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The late Baptist statesman Louie D. Newton’s name is on the chapel at the Georgia Baptist Convention’s suburban Atlanta headquarters. Yet the in-town church where he was famously pastor is apparently headed for exclusion by and from the state’s Southern Baptist leadership — now in the firm grasp of religious and political fundamentalism.

GBC officials reportedly paid a visit to Druid Hills Baptist Church recently to inform them that — despite their valiant and continuous efforts to provide witness and service in one of Atlanta’s most unique and challenging communities — their calling of a female co-pastor is unacceptable.

The GBC theological watchdogs sniffed out this “offense” of yet another autonomous Baptist congregation that has recognized and affirmed the calling of a person whom the big Baptist brothers consider beyond such divine direction.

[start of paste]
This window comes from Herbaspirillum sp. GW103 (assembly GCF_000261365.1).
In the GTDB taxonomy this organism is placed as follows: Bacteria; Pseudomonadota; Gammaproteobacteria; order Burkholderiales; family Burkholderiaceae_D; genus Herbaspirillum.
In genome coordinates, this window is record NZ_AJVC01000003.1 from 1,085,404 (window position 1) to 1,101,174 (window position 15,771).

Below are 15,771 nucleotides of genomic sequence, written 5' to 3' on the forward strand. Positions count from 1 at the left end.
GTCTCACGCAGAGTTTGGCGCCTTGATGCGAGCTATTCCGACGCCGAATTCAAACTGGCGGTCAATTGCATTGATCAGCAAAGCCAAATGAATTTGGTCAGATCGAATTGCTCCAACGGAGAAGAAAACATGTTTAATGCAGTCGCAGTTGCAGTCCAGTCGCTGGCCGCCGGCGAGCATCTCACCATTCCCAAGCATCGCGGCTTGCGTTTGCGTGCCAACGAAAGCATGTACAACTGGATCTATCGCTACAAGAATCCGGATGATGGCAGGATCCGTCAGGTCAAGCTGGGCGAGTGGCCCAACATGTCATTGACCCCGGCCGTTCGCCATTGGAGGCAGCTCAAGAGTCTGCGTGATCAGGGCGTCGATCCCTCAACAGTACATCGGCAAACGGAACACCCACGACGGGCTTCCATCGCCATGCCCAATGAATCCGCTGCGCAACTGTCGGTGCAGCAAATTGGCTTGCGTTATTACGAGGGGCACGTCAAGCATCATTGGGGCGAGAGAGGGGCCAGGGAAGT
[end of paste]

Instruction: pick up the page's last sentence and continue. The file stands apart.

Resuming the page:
Perhaps if the Rev. Mimi Walker had smoked a pipe and worn a wide-brim hat like the late Rev. Newton, they wouldn’t have noticed.

Look for the annual gathering of Georgia Baptists next November to make this yet-another foolish and heavy-handed act of exclusion official.

The congregation of Druid Hills can be grateful. Though they bear the Baptist name, the publicity from this action will help many to know what kind of Baptists they are — and, in contrast to the GBC Pharisees, what kind they are not.


The legendary Louie D. Newton was a proud proponent of the historic Baptist principles lost on modern-day Southern Baptist fundamentalists — like separation of church and state, individual freedom and responsibility, non-creedalism and, yes, local church autonomy in which the convention stays out of the congregation’s internal business.


One can wonder if anyone at the Georgia Baptist Convention sees the irony in the group’s executive committee voting to toss out the church that Newton served from 1929 to 1968 while meeting in a room that bears his name. But then, trying to make sense — much less be compassionate and cooperative — has not been high on their agenda in quite a few years.

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